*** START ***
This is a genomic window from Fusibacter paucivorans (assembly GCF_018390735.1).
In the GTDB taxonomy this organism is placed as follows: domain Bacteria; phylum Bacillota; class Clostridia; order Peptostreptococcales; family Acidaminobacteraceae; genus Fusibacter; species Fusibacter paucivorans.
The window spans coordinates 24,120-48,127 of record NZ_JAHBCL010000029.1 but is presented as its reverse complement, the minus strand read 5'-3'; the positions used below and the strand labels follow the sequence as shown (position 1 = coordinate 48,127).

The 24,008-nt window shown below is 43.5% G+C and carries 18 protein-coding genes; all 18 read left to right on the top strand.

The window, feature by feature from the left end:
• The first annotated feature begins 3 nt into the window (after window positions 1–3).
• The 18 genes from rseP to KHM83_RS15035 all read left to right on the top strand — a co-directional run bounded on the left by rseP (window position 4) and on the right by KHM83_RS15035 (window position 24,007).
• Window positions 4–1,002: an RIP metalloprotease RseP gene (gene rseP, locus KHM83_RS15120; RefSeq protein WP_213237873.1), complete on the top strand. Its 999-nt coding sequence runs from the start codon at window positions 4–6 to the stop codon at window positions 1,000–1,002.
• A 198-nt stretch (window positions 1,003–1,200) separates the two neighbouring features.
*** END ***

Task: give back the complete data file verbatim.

This is a genomic window from Fusibacter paucivorans (assembly GCF_018390735.1).
In the GTDB taxonomy this organism is placed as follows: domain Bacteria; phylum Bacillota; class Clostridia; order Peptostreptococcales; family Acidaminobacteraceae; genus Fusibacter; species Fusibacter paucivorans.
The window spans coordinates 24,120-48,127 of record NZ_JAHBCL010000029.1 but is presented as its reverse complement, the minus strand read 5'-3'; the positions used below and the strand labels follow the sequence as shown (position 1 = coordinate 48,127).

The 24,008-nt window shown below is 43.5% G+C and carries 18 protein-coding genes; all 18 read left to right on the top strand.

The window, feature by feature from the left end:
• The first annotated feature begins 3 nt into the window (after window positions 1–3).
• The 18 genes from rseP to KHM83_RS15035 all read left to right on the top strand — a co-directional run bounded on the left by rseP (window position 4) and on the right by KHM83_RS15035 (window position 24,007).
• Window positions 4–1,002: an RIP metalloprotease RseP gene (gene rseP, locus KHM83_RS15120; RefSeq protein WP_213237873.1), complete on the top strand. Its 999-nt coding sequence runs from the start codon at window positions 4–6 to the stop codon at window positions 1,000–1,002.
• A 198-nt stretch (window positions 1,003–1,200) separates the two neighbouring features.